The need to remain objective is especially challenging when faced with the gut-wrenching personal narratives and visual media that this recent round of conflict yielded. The stories and the loss of life are tragic and should not be discounted. Simultaneously, emotion should not form the basis for determining what is and is not an appropriate use of force.

The death of innocent civilians is justifiably disgusting. I do not celebrate such loss of life or suggest that a 12-year-old child delivering a toaster oven was a necessary victim of collateral damage. However, I do suggest that those who share in my disgust direct it at the party that established an indistinguishable military presence among the civilians they claim to fight for, knowing that the response to indiscriminate rocket attacks would be military force. When faced with such death and destruction, the same party increased their attacks from populated areas and uses the images of the dead and tragic stories of loss as propaganda tools.

Israel is not above criticism. I have reservations about retaliatory strikes in general, and I think there is ample reason for an inquiry into some of the decisions made regarding specific targets. Israel’s explanation of IDF actions has been somewhat lackluster. Despite any operational successes in weakening Hamas/PIJ militarily, the handling of the public-relations aspect of this conflict has been a failure. We live in a world wherein perception determines reality, and Israel has failed to account for this principle.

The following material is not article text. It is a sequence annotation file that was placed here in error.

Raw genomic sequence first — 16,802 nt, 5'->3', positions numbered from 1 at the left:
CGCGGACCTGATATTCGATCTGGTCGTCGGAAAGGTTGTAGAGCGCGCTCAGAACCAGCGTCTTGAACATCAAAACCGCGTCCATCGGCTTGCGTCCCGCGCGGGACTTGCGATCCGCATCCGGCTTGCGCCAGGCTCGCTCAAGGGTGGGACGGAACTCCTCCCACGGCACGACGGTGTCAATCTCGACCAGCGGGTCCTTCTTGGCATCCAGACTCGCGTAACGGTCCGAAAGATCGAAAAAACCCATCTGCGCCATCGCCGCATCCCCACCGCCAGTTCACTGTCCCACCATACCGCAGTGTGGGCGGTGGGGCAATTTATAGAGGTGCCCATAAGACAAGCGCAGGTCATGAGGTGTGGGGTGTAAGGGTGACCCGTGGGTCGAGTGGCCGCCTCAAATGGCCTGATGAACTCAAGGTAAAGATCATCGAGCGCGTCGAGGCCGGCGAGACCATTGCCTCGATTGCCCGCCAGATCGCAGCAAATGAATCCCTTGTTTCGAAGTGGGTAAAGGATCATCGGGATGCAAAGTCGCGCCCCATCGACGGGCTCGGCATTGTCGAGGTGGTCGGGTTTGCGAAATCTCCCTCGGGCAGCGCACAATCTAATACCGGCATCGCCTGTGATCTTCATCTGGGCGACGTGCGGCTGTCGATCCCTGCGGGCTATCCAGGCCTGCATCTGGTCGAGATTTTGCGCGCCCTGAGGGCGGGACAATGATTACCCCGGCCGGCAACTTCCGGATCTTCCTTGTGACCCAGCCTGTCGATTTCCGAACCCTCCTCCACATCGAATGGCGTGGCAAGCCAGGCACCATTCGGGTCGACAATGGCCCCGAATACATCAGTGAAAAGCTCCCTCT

I see a large swath of American distaste at Israel’s management of the conflict in Gaza as ignorance at best—perhaps mixed with displeasure in the rules that govern armed conflict or even warfare itself. There are legitimate policy debates surrounding these issues. But for now, the rules are what they are, and warfare is hardly an anachronism. At worst, I see these criticisms as an overused double-standard that conveniently suits an anti-Israel narrative while ignoring Israeli concerns for international security and the safety of its citizens.

Regardless, terms that have far-reaching international consequences should be used with discretion and a complete understanding of both their meaning and the facts, rather than promoting a false moral equivalence between Israel and Hamas/PIJ. These actors are not the same—not even close.

Cade Spivey is a publishing adjunct at The MirYam Institute. He is a graduate of the United States Naval Academy and served three tours in the Navy as a gunnery/anti-terrorism officer, damage control assistant and counter-piracy evaluator. He is a graduate of Wake Forest University School of Law.

The opinions and facts presented in this article are those of the author, and neither JNS nor its partners assume any responsibility for them.